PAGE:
Graham Coxon is best known as the guitarist in Blur as well as having a successful solo career and running the record label Transcopic. With Superstate he joins that select club frequented by members as diverse as Margaret Atwood and Keanu Reeves, the Comics Written By People Who Aren’t Famous For Writing Comics club. Is Superstate a Great Escape or is it more a case or Modern Life is Rubbish?
Publisher: Z2 Comics
Writer: Graham Coxon, Helen Mullane, Alex Paknadel
Artist: Anna Wieszczyk
Price: £11.99 from Amazon
Superstate is a big story made up 14 separate narratives which come together at the end (sort of). It takes place in the not-too-distant future where Earth is a burnt-out wreck of a planet. The wealthy have waved goodbye and headed offworld. Those left behind will do anything to escape from a planet where life is purposely hard to benefit the corporations who sell anti-depressants. Over the course of Superstate we meet many memorable characters including LILY, a robot built for her owner’s pleasure who’s had enough of being treated as an object, Malin Schwartz, the astronaut who keeps missing out of the chance to leave Earth and Betty, the actress whose showbiz career is behind her and who can only get a job on a reality show where she’s being hunted by bored millionaires. The book is a collection of similarly tragic tales like Tommy Gun, the story of a family who have enough money to leave the planet but can’t afford to take all their children with them and Uncle Sam which shows us what happens to a family who can only stay sane by being medicated when their medication runs out. All of the stories are linked to accompanying tracks on Coxon’s latest album.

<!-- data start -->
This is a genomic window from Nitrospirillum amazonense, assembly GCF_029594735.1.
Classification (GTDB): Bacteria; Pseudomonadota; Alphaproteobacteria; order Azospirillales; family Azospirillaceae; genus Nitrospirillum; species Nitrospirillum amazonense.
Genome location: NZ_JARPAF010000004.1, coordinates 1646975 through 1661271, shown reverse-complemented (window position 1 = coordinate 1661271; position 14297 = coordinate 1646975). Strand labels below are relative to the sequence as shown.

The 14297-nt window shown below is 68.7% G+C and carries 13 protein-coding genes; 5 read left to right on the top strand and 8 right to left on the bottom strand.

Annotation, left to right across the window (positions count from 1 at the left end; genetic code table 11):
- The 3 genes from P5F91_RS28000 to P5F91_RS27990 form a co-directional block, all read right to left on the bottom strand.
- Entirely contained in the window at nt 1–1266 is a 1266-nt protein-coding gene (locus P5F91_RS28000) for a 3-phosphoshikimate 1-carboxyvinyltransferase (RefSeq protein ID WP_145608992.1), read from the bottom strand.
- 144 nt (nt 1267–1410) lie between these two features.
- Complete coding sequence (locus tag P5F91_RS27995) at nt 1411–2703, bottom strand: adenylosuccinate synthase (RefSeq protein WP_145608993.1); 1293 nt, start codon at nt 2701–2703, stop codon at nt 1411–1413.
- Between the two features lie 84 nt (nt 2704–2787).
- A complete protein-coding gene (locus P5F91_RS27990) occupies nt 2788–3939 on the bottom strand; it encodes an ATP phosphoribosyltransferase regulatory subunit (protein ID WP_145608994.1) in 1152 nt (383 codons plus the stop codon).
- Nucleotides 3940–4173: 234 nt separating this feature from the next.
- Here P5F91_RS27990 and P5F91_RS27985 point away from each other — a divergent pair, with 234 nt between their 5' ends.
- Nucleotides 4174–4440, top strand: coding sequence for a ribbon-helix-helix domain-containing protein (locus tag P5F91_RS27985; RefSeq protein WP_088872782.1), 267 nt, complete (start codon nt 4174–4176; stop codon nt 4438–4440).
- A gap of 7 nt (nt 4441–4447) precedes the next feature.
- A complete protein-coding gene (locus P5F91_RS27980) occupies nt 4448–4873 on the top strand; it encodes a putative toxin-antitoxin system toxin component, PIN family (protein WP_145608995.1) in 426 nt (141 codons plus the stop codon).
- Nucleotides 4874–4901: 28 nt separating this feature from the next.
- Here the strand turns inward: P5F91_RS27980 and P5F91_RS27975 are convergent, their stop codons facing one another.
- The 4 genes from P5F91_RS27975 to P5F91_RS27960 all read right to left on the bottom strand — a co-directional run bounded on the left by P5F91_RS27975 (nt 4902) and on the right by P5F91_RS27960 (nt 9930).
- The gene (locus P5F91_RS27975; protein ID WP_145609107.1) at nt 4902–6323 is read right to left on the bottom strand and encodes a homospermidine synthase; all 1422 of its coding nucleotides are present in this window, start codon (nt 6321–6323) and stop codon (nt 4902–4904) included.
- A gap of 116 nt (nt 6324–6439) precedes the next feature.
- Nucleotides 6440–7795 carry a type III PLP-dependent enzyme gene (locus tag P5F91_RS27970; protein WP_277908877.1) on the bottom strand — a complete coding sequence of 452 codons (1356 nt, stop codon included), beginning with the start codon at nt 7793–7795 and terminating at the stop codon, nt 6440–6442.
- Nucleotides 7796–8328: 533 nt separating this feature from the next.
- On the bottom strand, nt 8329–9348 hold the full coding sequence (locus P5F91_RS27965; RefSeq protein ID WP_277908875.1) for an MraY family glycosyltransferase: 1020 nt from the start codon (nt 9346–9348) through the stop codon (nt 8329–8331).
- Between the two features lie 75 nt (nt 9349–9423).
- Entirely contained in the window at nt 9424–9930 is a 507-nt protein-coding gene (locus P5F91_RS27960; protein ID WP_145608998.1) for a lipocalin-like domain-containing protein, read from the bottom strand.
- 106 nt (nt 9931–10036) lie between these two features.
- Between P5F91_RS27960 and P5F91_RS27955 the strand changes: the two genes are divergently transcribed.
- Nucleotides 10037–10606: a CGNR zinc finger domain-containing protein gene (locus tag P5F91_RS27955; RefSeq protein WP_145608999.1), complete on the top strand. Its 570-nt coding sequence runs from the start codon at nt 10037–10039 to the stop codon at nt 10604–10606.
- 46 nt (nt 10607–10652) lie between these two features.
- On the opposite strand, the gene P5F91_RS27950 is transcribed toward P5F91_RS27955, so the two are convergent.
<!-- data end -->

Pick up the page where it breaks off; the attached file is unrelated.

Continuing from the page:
It’s fair to say that some of the ideas are riffs on ones we’ve seen before. From pleasure robots who have had enough (Westworld), the super-rich deserting a broken planet (Blade Runner) to a brain-washed populace living a lie (Logan’s Run) and armed future soldiers keeping dwellers from the wastelands away from the city’s wall (Dredd) there are many familiar dystopian tropes on display. Part of this, however, is the nature of the genre and Coxon, by giving us so many intersecting characters and storylines, is frequently inventive, original and often very funny. It needs to be noted though that a lot of the heavy lifting story-wise comes from co-writers Helen Mullane (Nicnevin and the Bloody Queen) and Alex Paknadel (writer of Vault comics excellent Giga). There’s some great world-building here and a few stories in, you really feel that you have a sense of the desperate world of Superstate.
There a lot of different artists working on this project, all of whom have very different styles. Coxon himself provides the painted cover with interior art being provided by the likes of Eryc Donovan, Minerva Fox and Soo Lee. In many ways it’s similar to Duncan Jones’ Madi, not just because of its grim, futuristic setting but also because of it’s rotating art teams. In Superstate, each chapter gets a different artist. This can work very effectively at times. Kendall Goode’s clear linework on book-opener Yoga Town reminded me of David Hine’s character-driven art for Sticky Fingers from British anthology Crisis. Ivan Stojkovik’s scratchy art on We Remain really captures the hopelessness of a woman trapped in a world she knows she can never escape from. At times the change in style is rather jarring although this does fit the varied tone of the individual chapters.
Superstate is an experiment, mixing political commentary, storytelling, art and music. The story may be a familiar one but it’s always entertaining, often thought-provoking and worth investigating. Coxon’s first solo album might have been Happiness in Magazines but for the moments he’s also providing us with happiness, and food for thought, in comics.